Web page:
While many employees working in the United States work in shifts, the federal Fair Labor Standards Act (FLSA) does not require employees to be paid by the shift. Rather, it requires them to be paid by the hour for all of the time that they work. This means that if an employee starts working before her scheduled shift time, or continues working after her shift ends, she must be paid for all of that time.
The FLSA does not require employers to provide their workers with breaks, but some states have laws that include breaks. California law, for example, states that all hourly employees must be provided with one paid, uninterrupted rest break lasting at least ten minutes for every four hours that they spend working. For every five hours worked, the employees must be provided with an unpaid meal break lasting at least half an hour. For every day that an employee does not get to take one of these breaks, the law mandates that the employee must be paid one hour’s worth of wages, in addition to all wages earned that day. According to a recent class action wage and hour lawsuit against Universal Alloy Corp., the manufacturer failed to provide its California employees with all of the requisite breaks.
Under the FLSA, employers must maintain accurate records of all of the time worked, wages earned, and paid to all of their employees. The lawsuit also alleges that Universal Alloy failed to maintain these records and paid employees only for the time that they were scheduled to work, rather than the time that was actually spent working, resulting in unpaid straight time and overtime. In some courts, failure to maintain accurate records is sufficient to prove that the defendant knowingly and intentionally violated the FLSA. Such proof can mean a much higher fine from the court if the plaintiffs are successful in the lawsuit.
The FLSA also requires that all hourly employees working within the United States are entitled to one and one-half times their normal hourly rate for each hour that they work in excess of eight hours a day or forty hours a week. It is important to note the Act’s definition of “regular pay”. For example, if an employee is awarded a bonus, that bonus must be included in the employee’s hourly rate when calculating their overtime compensation. According to the class action lawsuit, Universal Alloy failed to do this when it calculated its employees’ overtime rats. The result was that employees allegedly did not receive the full overtime compensation that was due to them.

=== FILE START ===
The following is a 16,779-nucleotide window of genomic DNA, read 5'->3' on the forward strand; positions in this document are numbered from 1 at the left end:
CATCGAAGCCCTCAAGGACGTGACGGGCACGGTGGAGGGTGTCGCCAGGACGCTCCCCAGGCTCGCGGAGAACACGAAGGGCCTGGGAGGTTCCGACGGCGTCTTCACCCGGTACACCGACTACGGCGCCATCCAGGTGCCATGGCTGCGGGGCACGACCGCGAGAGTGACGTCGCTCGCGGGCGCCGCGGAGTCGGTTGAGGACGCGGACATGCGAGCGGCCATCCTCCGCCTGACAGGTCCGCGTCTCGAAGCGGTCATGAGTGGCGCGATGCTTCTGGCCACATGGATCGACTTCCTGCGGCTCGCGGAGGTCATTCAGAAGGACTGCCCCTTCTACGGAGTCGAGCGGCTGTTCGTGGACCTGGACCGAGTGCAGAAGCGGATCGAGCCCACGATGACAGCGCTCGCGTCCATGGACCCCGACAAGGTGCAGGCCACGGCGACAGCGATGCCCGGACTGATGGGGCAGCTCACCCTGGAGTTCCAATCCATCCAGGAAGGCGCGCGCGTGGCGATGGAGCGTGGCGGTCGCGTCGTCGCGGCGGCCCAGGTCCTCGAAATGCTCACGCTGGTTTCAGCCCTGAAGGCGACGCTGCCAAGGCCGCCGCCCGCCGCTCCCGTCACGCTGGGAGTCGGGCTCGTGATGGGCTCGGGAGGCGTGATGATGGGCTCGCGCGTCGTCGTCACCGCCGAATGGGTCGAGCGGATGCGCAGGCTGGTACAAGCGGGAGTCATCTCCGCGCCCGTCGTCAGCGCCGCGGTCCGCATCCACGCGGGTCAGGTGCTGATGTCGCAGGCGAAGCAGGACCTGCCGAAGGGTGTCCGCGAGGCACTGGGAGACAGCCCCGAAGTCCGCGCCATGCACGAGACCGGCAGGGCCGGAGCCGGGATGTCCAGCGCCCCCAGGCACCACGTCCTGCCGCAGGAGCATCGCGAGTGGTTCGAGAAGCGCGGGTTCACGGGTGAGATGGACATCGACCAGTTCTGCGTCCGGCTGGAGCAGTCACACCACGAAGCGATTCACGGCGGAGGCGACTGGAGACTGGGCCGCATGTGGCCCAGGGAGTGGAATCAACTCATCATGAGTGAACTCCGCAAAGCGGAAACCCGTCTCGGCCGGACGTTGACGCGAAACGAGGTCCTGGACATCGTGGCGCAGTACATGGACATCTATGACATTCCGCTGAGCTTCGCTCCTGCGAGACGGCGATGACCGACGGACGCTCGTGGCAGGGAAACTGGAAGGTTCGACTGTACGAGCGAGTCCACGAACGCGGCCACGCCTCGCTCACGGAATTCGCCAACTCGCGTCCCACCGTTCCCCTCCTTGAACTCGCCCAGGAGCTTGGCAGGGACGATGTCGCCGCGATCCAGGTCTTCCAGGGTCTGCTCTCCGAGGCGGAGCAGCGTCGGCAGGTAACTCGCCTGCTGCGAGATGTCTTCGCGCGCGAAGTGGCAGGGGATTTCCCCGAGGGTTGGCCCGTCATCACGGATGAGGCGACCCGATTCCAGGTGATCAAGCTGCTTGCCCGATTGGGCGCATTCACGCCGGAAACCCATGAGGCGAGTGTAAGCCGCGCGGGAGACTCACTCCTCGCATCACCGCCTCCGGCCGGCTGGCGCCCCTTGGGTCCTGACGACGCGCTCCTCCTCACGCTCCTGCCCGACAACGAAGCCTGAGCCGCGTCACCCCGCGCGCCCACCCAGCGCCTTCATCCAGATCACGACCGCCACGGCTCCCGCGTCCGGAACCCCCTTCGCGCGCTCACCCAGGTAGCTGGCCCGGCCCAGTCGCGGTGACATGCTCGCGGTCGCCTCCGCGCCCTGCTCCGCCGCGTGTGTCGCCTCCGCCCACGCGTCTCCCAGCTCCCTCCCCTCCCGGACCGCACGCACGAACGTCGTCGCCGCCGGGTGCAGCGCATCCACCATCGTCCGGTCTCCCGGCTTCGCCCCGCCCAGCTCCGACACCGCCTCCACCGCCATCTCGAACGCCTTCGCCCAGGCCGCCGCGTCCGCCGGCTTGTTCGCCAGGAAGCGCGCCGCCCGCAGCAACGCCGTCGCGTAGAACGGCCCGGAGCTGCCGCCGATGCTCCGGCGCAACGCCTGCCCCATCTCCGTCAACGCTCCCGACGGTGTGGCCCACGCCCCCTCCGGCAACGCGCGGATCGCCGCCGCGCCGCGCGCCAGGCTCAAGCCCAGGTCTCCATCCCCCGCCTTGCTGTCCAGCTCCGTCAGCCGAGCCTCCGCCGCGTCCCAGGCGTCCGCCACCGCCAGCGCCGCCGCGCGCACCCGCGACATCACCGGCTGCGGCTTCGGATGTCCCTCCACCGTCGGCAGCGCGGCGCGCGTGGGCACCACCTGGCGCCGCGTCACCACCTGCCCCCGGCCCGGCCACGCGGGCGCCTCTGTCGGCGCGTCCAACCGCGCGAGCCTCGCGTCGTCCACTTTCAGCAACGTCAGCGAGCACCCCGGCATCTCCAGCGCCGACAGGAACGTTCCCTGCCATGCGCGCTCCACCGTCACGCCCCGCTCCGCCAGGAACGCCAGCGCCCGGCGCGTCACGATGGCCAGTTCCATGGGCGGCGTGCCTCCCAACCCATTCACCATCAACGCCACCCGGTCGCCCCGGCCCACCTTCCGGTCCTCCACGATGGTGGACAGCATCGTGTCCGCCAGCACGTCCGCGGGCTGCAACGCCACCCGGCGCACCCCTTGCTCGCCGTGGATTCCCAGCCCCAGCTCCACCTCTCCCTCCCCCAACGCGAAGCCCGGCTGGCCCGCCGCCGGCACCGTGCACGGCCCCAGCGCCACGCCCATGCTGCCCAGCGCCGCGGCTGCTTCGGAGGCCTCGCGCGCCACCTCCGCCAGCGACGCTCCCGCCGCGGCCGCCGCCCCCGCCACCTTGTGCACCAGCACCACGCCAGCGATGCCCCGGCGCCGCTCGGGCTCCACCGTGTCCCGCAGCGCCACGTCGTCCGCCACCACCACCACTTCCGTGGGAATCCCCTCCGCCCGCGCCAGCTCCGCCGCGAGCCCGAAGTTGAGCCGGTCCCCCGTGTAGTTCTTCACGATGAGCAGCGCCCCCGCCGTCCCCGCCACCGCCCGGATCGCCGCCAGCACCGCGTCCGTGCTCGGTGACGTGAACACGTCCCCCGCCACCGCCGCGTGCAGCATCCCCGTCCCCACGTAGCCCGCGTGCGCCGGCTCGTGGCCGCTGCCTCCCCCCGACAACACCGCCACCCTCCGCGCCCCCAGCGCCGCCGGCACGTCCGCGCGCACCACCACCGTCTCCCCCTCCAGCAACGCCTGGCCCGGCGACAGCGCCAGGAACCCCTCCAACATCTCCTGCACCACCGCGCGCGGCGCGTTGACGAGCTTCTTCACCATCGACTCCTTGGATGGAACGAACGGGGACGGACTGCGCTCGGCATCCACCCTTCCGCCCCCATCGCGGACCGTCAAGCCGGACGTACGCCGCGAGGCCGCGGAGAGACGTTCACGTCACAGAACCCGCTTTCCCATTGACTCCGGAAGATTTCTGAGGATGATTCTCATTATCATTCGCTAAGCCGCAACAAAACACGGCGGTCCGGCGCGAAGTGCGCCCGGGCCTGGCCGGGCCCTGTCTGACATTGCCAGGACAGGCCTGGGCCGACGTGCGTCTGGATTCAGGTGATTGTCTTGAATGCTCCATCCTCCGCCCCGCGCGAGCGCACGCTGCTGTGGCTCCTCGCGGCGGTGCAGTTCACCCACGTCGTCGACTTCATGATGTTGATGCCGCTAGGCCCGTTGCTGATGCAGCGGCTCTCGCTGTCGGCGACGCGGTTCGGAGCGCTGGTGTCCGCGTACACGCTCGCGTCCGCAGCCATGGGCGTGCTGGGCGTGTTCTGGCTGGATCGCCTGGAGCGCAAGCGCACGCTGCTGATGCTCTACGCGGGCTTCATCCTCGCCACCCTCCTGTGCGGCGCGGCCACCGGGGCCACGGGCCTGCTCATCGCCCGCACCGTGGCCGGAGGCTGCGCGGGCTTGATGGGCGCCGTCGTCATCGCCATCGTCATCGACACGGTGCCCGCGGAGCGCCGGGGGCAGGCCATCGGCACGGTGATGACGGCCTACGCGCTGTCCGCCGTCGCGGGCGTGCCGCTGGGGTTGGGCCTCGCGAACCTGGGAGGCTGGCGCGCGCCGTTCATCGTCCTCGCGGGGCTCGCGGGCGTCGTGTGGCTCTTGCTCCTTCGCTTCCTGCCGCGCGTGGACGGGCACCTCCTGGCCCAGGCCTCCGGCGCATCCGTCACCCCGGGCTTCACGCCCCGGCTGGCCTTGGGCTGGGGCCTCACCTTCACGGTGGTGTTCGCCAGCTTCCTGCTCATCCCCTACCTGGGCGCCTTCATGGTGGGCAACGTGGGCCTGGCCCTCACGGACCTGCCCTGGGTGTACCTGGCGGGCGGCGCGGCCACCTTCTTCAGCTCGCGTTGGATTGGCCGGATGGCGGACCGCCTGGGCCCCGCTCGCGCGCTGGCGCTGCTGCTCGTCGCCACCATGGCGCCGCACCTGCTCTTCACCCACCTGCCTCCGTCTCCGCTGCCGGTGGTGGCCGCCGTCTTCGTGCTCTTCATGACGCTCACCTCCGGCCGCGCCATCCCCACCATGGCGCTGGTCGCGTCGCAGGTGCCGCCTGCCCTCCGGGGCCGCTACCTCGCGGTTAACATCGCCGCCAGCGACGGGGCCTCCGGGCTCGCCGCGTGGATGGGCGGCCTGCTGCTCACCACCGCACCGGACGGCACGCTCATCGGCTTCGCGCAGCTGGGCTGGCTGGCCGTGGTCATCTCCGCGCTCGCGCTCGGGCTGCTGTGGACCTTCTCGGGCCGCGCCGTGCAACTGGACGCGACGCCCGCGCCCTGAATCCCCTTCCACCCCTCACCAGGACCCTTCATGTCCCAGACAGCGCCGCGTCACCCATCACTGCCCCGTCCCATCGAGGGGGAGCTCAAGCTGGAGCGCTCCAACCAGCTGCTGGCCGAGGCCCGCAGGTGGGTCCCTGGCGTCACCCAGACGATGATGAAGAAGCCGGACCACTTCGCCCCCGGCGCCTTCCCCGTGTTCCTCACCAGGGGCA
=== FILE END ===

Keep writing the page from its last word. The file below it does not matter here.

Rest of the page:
The lawsuit is seeking certification for two classes of plaintiffs: one that includes all current and former employees who worked for Universal Alloy in the state of California; and another class for all of the current and former employees of the company across the nation.
The two parties have reached a preliminary agreement to settle the case for $4.75 million, although Universal Alloy refuses to admit to having done anything wrong. Instead, the company insists that they agreed to settle the lawsuit because it was disrupting their business and operations.
The Chicago class action and employment law lawyers at the Chicago Overtime Law Center are investigating unpaid overtime claims by large corporations such as Wal-Mart, Sears and K-Mart Logistics for misclassifying employees as managers or assistant managers, failing to pay for meal breaks, forcing employees to work off the clock at business, failing to share all tips, erasing or altering time sheets or time records, pressuring workers not to report or record overtime, and otherwise failing to pay workers for overtime and other wages. If you are the victim these wage theft practices call us at (312) 869-4095 or contact us online.
The Chicago class action attorneys at the Chicago Overtime Law Center have three decades of experience fighting to help employees who are victims of wage, overtime and tip theft by their employers. We have a team of Chicago unpaid overtime lawyers who concentrate on prosecuting state and nationwide class action lawsuits. Our attorneys work out of Chicago and Oak Brook offices and pursue claims for workers all over the Chicago area including Elgin and Berwyn. We protect unpaid workers who haven’t received overtime throughout the Chicago area including in DuPage, Lake, McHenry, Kane and Cook Counties.
Our Waukegan and North Chicago overtime lawyers are intimately familiar with the issues that arise during wage claim litigation, and we know the laws that govern overtime cases well. Many employers misclassify employees as being exempt from overtime laws and pay workers salaries instead of hourly wages in order to avoid paying them overtime. Some employers mistakenly classify employees as exempt and others intentionally do so in order to circumvent the law. In either case, workers do not receive the wages they should, and a lawsuit may be the only way to recover their earned wages.
The Chicago Overtime Law Center is based in Chicago, and represents clients throughout the country who have not been paid for the overtime hours that they worked. If you believe that you are owed overtime wages, contact one of our Chicago class action attorneys by phone at (312) 869-4095 or through our online form.